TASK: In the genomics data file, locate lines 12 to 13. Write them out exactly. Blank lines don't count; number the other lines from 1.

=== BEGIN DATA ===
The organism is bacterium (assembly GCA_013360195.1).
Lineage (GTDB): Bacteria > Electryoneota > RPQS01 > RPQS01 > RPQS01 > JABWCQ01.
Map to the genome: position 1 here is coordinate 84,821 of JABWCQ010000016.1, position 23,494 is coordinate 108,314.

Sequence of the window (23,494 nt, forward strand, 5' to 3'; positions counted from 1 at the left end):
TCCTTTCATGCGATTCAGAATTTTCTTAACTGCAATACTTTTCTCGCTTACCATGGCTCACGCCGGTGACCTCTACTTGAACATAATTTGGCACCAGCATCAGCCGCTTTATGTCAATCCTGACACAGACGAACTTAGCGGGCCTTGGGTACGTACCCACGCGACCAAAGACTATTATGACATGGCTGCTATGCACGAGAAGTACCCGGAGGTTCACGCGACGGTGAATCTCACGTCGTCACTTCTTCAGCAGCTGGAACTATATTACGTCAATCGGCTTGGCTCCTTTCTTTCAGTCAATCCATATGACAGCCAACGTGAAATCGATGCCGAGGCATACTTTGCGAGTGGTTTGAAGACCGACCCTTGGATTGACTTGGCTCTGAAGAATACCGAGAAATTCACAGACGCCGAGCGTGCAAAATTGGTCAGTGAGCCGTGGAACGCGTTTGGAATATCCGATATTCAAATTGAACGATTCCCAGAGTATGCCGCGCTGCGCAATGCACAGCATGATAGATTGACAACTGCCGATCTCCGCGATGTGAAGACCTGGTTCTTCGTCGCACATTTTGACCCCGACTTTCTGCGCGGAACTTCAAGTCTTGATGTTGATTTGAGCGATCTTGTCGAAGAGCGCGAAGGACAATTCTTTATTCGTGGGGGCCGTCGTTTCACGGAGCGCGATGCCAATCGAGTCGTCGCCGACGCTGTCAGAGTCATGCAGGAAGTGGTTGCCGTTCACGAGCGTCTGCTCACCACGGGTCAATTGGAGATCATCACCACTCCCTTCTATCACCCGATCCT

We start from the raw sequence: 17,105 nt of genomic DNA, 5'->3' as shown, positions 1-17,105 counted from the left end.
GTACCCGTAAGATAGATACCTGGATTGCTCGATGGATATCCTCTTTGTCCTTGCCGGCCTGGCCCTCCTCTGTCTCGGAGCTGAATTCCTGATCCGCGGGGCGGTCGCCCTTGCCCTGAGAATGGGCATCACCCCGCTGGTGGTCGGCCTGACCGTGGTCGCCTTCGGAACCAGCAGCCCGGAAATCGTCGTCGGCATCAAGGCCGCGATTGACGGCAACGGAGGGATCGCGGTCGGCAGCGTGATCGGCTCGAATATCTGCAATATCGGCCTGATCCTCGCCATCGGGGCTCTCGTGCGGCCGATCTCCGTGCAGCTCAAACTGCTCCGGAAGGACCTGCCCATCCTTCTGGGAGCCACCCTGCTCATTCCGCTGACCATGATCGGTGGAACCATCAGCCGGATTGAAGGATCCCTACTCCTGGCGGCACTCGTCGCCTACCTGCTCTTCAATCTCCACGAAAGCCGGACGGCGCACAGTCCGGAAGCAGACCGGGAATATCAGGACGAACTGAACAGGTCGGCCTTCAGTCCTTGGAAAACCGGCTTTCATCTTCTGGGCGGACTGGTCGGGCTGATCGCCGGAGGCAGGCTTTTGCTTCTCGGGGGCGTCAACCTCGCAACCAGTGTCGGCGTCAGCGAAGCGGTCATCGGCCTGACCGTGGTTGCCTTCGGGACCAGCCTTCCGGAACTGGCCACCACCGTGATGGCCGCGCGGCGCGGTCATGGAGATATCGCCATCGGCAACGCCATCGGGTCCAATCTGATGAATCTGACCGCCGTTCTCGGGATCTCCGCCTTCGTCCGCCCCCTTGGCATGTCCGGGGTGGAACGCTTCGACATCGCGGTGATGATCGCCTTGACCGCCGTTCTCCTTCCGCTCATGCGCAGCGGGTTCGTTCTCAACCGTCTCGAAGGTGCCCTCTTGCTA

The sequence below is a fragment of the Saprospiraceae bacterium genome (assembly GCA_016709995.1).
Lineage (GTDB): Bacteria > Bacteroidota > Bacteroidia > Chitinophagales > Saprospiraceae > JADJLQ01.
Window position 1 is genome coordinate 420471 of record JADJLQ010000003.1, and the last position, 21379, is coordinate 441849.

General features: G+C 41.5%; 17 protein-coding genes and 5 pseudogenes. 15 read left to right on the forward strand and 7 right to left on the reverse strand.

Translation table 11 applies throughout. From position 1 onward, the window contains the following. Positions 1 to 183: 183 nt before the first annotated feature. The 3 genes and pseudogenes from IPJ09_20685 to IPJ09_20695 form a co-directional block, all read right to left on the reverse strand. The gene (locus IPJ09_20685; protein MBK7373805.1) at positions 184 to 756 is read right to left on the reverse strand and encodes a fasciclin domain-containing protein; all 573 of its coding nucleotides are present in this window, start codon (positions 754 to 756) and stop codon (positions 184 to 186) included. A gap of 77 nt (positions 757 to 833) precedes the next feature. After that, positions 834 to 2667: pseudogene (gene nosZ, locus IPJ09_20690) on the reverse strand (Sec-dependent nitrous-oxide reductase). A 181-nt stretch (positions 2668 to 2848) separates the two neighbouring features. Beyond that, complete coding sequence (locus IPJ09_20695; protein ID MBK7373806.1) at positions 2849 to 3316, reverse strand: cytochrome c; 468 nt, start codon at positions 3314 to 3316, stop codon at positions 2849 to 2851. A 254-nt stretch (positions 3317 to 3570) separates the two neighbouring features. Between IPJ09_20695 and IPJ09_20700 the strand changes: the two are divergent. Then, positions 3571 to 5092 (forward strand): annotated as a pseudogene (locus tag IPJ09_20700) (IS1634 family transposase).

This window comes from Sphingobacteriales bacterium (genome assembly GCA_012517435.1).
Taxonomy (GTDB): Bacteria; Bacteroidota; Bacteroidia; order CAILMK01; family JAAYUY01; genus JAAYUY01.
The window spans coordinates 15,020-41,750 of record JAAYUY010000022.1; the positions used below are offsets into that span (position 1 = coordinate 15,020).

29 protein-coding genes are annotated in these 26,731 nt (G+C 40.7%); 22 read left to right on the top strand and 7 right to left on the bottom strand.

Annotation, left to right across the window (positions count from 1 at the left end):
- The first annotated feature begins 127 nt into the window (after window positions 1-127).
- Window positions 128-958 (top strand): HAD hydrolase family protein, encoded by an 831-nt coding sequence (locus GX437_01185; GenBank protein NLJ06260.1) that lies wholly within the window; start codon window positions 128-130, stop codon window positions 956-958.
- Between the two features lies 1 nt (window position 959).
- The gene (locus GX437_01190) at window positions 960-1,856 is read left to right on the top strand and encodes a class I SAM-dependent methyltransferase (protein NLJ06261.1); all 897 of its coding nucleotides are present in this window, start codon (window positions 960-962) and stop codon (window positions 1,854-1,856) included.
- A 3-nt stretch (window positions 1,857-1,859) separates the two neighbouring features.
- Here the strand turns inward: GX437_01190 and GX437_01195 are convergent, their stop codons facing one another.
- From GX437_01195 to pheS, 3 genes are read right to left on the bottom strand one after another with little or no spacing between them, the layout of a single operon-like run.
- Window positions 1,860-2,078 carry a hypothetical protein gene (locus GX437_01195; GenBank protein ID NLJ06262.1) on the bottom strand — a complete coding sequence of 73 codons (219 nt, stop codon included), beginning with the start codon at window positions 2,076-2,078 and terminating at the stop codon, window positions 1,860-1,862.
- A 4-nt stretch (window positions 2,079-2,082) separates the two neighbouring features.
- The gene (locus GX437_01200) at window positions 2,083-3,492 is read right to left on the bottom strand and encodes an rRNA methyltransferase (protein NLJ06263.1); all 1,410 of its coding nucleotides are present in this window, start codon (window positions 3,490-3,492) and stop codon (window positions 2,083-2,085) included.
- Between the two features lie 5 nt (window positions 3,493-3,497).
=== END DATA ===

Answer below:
Translation table 11 applies throughout. From position 1 onward, the window contains the following. Positions 1 to 183: 183 nt before the first annotated feature. The 3 genes and pseudogenes from IPJ09_20685 to IPJ09_20695 form a co-directional block, all read right to left on the reverse strand. The gene (locus IPJ09_20685; protein MBK7373805.1) at positions 184 to 756 is read right to left on the reverse strand and encodes a fasciclin domain-containing protein; all 573 of its coding nucleotides are present in this window, start codon (positions 754 to 756) and stop codon (positions 184 to 186) included. A gap of 77 nt (positions 757 to 833) precedes the next feature. After that, positions 834 to 2667: pseudogene (gene nosZ, locus IPJ09_20690) on the reverse strand (Sec-dependent nitrous-oxide reductase). A 181-nt stretch (positions 2668 to 2848) separates the two neighbouring features. Beyond that, complete coding sequence (locus IPJ09_20695; protein ID MBK7373806.1) at positions 2849 to 3316, reverse strand: cytochrome c; 468 nt, start codon at positions 3314 to 3316, stop codon at positions 2849 to 2851. A 254-nt stretch (positions 3317 to 3570) separates the two neighbouring features. Between IPJ09_20695 and IPJ09_20700 the strand changes: the two are divergent. Then, positions 3571 to 5092 (forward strand): annotated as a pseudogene (locus tag IPJ09_20700) (IS1634 family transposase).

This window comes from Sphingobacteriales bacterium (genome assembly GCA_012517435.1).